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Final legal wranglings shouldn’t stop ‘Stairway To Heaven’ song theft case getting underway

By | Published on Tuesday 14 June 2016

Led Zeppelin

So, the big Led Zeppelin song-theft case gets underway today, though for a moment it looked like some last minute legal wrangling behind the scenes could cause a delay.

As previously reported, the Zeppelin are accused of ripping off a song written by the late Randy California, aka Randy Craig Wolfe, with their famous work ‘Stairway To Heaven’. Led Zep toured with Wolfe’s band Spirit in the late 1960s which – the lawsuit filed against them claims – is when they were exposed to his song ‘Taurus’. The litigation, filed by a lawyer called Francis Malofiy on behalf of the Wolfe Trust, claims that the band then lifted elements of ‘Taurus’ when writing their hit.

Led Zeppers Robert Plant and Jimmy Page deny the allegations, and are set to say so in court. Similar to the key defence argument in last year’s ‘Blurred Lines’ plagiarism case, the two men argue that any similarities between the two songs are simply common musical structures that can be found in countless works. Not that that worked for Robin Thicke and Pharrell Williams.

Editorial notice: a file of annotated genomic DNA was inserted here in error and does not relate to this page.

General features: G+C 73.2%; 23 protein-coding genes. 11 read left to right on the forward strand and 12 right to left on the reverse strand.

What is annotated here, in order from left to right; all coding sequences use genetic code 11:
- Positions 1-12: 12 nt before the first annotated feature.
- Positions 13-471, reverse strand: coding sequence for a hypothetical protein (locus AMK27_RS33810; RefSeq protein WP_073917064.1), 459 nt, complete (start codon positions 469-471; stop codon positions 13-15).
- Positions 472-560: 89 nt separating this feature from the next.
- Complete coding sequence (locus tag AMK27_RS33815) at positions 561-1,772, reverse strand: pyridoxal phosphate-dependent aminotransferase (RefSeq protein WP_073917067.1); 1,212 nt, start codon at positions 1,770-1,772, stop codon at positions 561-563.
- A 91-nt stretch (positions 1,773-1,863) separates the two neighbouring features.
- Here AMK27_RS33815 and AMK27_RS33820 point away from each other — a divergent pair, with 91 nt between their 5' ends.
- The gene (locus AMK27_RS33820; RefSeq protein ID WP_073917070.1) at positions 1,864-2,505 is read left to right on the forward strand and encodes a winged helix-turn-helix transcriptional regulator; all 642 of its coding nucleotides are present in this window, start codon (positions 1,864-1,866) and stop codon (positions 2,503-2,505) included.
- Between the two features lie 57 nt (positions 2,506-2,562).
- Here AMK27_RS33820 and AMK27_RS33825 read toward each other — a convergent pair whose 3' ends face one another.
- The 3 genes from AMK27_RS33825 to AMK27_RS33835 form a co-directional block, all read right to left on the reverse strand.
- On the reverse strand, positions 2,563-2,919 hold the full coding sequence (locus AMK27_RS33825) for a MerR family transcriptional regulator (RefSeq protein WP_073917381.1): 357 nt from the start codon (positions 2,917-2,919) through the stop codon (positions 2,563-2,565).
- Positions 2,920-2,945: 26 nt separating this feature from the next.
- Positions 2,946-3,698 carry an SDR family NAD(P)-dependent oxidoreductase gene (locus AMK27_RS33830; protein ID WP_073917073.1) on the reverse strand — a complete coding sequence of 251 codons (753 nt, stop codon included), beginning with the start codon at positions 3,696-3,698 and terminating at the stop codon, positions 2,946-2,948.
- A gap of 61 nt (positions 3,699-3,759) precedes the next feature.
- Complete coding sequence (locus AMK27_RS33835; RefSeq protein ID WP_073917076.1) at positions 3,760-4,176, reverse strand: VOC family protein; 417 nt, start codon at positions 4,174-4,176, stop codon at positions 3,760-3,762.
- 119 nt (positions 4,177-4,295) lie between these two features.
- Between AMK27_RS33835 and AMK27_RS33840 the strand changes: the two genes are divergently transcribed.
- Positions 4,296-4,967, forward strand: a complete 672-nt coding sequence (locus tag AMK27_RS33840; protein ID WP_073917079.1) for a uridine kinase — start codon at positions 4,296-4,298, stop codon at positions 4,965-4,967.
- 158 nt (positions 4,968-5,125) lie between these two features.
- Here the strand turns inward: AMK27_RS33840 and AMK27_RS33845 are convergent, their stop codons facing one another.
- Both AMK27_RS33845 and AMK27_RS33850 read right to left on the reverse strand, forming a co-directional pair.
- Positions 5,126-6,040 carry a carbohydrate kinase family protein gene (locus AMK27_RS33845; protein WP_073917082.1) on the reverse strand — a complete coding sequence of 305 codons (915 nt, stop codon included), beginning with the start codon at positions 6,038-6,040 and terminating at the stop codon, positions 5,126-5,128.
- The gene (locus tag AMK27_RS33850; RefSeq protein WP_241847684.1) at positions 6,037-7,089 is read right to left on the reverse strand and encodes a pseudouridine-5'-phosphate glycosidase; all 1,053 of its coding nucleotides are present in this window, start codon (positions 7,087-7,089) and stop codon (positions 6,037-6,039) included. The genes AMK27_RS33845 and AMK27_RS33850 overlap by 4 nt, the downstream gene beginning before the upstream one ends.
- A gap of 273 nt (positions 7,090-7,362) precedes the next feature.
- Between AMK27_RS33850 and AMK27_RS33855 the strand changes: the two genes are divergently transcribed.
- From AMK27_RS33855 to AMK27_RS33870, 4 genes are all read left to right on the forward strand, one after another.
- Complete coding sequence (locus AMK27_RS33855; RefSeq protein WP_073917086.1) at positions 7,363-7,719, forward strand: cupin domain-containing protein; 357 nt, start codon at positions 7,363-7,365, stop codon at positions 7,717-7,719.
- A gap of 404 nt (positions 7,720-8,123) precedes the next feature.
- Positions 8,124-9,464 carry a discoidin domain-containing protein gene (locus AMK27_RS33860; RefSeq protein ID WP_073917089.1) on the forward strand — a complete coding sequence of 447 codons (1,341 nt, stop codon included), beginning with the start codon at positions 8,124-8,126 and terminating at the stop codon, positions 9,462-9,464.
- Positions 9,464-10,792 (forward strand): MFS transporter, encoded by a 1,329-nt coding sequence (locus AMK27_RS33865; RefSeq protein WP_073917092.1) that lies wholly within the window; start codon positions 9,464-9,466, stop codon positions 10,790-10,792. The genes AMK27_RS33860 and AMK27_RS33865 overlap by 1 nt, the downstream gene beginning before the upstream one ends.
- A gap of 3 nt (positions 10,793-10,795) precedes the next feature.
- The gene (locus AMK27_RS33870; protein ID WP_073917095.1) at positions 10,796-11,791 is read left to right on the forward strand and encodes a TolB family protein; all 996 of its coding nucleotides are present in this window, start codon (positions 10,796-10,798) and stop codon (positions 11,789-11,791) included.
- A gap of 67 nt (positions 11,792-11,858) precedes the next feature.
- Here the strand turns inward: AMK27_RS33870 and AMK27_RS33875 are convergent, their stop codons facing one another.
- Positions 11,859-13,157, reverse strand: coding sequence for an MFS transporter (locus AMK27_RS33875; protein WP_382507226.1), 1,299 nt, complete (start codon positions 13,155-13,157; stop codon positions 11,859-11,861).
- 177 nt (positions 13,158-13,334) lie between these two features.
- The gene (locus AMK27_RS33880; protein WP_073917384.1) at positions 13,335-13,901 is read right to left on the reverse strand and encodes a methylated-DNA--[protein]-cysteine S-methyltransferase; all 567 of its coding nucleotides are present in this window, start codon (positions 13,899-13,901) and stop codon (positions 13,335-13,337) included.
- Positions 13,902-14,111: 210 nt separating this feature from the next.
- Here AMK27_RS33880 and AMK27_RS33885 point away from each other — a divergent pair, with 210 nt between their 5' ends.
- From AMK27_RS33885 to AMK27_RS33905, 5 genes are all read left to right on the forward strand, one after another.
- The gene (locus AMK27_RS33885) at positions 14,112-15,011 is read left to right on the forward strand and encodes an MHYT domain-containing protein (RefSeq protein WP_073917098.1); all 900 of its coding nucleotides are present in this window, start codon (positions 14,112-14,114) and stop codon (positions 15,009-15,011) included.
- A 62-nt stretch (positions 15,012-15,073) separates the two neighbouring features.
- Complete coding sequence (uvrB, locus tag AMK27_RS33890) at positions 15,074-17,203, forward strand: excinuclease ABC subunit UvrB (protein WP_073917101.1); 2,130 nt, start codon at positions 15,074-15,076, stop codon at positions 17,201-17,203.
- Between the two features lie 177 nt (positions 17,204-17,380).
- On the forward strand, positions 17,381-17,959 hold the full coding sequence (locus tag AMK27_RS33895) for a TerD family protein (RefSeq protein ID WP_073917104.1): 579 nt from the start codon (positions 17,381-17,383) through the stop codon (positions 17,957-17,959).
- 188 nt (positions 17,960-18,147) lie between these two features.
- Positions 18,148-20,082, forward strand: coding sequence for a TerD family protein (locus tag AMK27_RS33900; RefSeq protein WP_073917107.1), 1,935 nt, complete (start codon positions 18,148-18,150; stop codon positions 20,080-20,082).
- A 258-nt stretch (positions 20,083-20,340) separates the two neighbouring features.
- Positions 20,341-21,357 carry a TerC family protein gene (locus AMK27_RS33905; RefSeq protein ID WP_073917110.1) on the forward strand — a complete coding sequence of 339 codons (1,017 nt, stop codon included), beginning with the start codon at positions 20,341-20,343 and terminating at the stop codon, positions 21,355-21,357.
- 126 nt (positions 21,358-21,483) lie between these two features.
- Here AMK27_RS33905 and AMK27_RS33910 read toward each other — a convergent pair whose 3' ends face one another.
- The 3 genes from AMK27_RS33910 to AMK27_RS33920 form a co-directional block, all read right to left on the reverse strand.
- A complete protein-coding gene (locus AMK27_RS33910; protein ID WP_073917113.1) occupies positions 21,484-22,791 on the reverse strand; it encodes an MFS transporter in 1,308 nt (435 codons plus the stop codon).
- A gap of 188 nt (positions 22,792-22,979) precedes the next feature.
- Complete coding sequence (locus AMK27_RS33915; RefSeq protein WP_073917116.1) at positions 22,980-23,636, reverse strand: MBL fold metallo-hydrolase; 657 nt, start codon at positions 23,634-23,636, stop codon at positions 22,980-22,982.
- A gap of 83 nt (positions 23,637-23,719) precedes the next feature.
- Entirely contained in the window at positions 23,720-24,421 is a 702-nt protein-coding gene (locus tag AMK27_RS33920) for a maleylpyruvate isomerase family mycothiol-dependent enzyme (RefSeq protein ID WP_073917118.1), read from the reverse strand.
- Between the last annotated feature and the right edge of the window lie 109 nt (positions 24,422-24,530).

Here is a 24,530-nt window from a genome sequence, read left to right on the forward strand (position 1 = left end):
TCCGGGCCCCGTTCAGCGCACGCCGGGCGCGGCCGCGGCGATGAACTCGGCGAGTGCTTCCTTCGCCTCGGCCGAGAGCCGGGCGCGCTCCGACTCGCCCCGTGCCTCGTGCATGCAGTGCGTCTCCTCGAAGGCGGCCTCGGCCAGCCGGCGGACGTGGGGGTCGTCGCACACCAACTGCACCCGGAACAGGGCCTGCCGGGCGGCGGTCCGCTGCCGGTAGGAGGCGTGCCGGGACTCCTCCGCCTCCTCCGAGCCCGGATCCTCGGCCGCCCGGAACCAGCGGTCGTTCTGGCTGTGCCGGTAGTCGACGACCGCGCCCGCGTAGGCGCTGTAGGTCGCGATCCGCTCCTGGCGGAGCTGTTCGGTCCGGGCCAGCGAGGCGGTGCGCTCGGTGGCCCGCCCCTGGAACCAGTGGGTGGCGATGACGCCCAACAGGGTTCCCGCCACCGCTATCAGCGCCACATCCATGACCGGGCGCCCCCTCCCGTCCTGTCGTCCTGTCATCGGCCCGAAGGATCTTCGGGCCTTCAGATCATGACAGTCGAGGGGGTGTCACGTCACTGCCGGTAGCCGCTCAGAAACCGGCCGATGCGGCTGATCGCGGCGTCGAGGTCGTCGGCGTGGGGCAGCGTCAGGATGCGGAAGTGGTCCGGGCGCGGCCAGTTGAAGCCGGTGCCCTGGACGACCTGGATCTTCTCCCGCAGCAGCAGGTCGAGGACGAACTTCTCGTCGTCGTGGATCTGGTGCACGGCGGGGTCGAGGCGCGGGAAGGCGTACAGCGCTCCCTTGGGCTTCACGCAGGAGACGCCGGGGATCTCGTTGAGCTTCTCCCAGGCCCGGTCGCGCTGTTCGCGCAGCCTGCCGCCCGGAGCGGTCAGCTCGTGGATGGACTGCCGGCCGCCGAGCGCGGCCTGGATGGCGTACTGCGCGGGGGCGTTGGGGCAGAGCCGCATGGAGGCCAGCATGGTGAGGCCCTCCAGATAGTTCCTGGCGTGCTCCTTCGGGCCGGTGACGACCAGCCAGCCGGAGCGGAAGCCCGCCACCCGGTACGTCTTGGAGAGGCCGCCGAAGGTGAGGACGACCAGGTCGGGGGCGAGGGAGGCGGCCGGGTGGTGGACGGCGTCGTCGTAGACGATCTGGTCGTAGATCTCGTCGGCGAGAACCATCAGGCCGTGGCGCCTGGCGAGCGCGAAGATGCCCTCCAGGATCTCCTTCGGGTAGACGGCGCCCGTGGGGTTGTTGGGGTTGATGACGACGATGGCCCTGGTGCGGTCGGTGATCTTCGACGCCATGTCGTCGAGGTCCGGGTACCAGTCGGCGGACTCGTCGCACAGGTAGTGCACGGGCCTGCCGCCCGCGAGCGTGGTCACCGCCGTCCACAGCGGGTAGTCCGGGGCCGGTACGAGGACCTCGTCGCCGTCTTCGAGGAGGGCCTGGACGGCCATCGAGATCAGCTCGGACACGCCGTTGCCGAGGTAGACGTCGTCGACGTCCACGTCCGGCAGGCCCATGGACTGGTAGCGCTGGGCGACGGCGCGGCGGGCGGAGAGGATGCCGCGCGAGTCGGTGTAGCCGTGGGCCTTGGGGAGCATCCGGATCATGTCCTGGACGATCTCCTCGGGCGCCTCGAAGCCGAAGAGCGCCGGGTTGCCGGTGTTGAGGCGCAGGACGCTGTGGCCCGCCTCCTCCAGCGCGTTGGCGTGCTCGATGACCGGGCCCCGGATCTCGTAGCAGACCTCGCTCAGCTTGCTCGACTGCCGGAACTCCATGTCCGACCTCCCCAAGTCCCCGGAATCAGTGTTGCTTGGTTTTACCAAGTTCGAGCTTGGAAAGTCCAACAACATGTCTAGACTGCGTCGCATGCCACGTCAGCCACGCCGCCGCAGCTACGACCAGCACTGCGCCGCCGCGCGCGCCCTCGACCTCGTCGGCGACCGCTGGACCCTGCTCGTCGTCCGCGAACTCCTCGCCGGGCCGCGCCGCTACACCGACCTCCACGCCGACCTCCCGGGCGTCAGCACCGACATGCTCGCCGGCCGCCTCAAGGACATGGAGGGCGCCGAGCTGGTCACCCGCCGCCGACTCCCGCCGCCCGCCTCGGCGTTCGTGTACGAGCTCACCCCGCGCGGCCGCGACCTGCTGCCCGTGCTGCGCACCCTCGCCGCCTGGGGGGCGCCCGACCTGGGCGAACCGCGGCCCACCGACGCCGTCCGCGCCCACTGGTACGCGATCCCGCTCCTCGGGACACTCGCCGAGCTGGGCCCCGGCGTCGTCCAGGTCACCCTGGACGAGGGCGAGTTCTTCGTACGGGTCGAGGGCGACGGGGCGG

As is always the case in song theft disputes, Led Zeppelin will present one of those musicologists who will use all of his skills to back up their claims that no plagiarism took place. Though over the weekend the Wolfe Trust’s lawyer tried to have that expert banned from the proceedings over allegations there was a conflict of interest.

In his new court filing, Malofiy said that it transpired that musicologist Lawrence Ferrara had previously been hired by Wolfe’s publisher – which is not backing the litigation – to evaluate the similarities between the two songs. This fact had not been declared by the defence, which has been colluding with the publisher, the filing added, before alleging that the defence counsel wanted Ferrara on their side because he is known to always provide the opinions that any paymaster wants.

Legal reps for Led Zep said those allegations were baseless, before adding, according to Billboard, that the motion was a “desperate attempt to interfere with their defence”. He added that: “Defendants’ counsel did exactly what was appropriate when they learned that Dr Ferrara had been consulted by Universal and Rondor: They obtained Universal and Rondor’s consent to defendants’ retention of Dr Ferrara”.

For his part, the judge overseeing the case, R Gary Klausner, sided with Led Zep, basically saying that the new allegations had been submitted too late. He also refused to reconsider a previous summary judgement to the effect that the plaintiff’s can only claim 50% of any damages awarded, because of a condition in Wolfe’s publishing contract. Malofiy argued that the publisher had violated its fiduciary duties by conspiring with the defence, and therefore that clause should no longer stand. Klausner did not concur.

And, with all that settled, we can now settle down and enjoy 2016’s big plagiarism trial. We’re not expecting the comedy value delivered by Thicke and Pharrell in the ‘Blurred Lines’ case, though it should be a decent second instalment in this Song-Theft Trilogy, due to finale with part three year next, starring none other than Mr Ed Sheeran.



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